But the days of tech giants paying low amounts of tax could be numbered
Amazon’s tax affairs have been thrust back into the limelight after it was revealed that it only paid £11.9m corporation tax in 2014, despite recording £5.3bn in sales from British consumers.
The revelation follows years of controversy concerning the corporate tax affairs of Amazon and a number of other tech companies including Google, Apple, Facebook and others.
The Amazon revelation was made possible after Amazon accounts filed at Companies House were reported by a number of media outlets.
Those accounts showed that Amazon made a profit of £34.4m in the 12 months to December 31, 2014, on revenues of £5.3bn (which is nearly 10 percent of the US company’s global turnover).
This meant that Amazon only had to pay £11.9m corporation tax. For years Amazon has booked its sales at its European headquarters in Luxembourg where it enjoys low tax rates. Last October the European Union (EU) launched an investigation to determine whether that tax agreement with Luxembourg signed in 2003 broke EU competition rules.
But last month all this changed, when from May 1 Amazon changed its European corporate structure, which meant that it is now booking its sales through the UK.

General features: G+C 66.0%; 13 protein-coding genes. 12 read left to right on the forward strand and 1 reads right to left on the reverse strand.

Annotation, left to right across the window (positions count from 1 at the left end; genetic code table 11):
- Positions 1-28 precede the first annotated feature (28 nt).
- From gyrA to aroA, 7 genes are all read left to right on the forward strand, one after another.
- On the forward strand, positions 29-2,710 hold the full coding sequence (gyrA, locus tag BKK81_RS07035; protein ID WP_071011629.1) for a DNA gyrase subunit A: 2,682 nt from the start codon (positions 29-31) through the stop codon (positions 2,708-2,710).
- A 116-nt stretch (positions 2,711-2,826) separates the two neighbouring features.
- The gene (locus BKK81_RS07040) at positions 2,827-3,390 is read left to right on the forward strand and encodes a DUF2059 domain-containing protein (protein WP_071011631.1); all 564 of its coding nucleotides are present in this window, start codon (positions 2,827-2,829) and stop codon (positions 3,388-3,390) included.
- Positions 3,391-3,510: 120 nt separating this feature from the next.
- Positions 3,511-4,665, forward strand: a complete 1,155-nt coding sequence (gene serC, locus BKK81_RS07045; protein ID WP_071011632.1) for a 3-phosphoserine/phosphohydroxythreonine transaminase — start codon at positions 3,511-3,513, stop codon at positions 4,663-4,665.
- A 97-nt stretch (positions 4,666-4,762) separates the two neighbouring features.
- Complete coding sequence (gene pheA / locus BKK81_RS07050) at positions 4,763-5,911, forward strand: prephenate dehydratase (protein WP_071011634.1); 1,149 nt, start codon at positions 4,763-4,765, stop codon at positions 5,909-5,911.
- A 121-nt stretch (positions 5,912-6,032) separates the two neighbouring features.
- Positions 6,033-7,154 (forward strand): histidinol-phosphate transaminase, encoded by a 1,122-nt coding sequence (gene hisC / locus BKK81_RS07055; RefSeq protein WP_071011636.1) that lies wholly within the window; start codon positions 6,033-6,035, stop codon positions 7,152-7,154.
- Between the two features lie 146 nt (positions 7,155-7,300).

This means that resulting profits in the UK will now be taxed directly by the British HMRC. Amazon has also begun paying direct taxes on sales in Germany, Italy and Spain.
And it seems that the days of tech firms being able to pay very little tax by funneling sales through low-tax countries may be at an end; in the UK at least.
This is because the Chancellor George Osborne is pushing ahead with a tax clampdown. The new diverted profits tax (nicknamed the Google Tax) came into law from April, and it imposes a punitive 25 percent tax on groups deemed to be artificially routing profits overseas.
A number of other European countries are thought to be considering copying Osborne’s diverted profits tax.
Google And Co.
In 2012 the Public Accounts Committee (PAC) grilled executives from Amazon, Google and Starbucks over their “immoral” tax practices.
A leading official at the Organisation for Economic Co-operation and Development (OECD), which is charged with reforming global tax rules, has also that said technology companies are pushing “the boundaries of what is legal,” and they should stop using tax havens to shelter their profits.
In 2012, Amazon was investigated by HM Revenue and Customs (HMRC) following the revelation that it paid no corporation tax in the UK, despite the fact that it made for example £2.9 billion in sales for 2011 in the UK alone.
Do you know all about IT and the law? Take our quiz.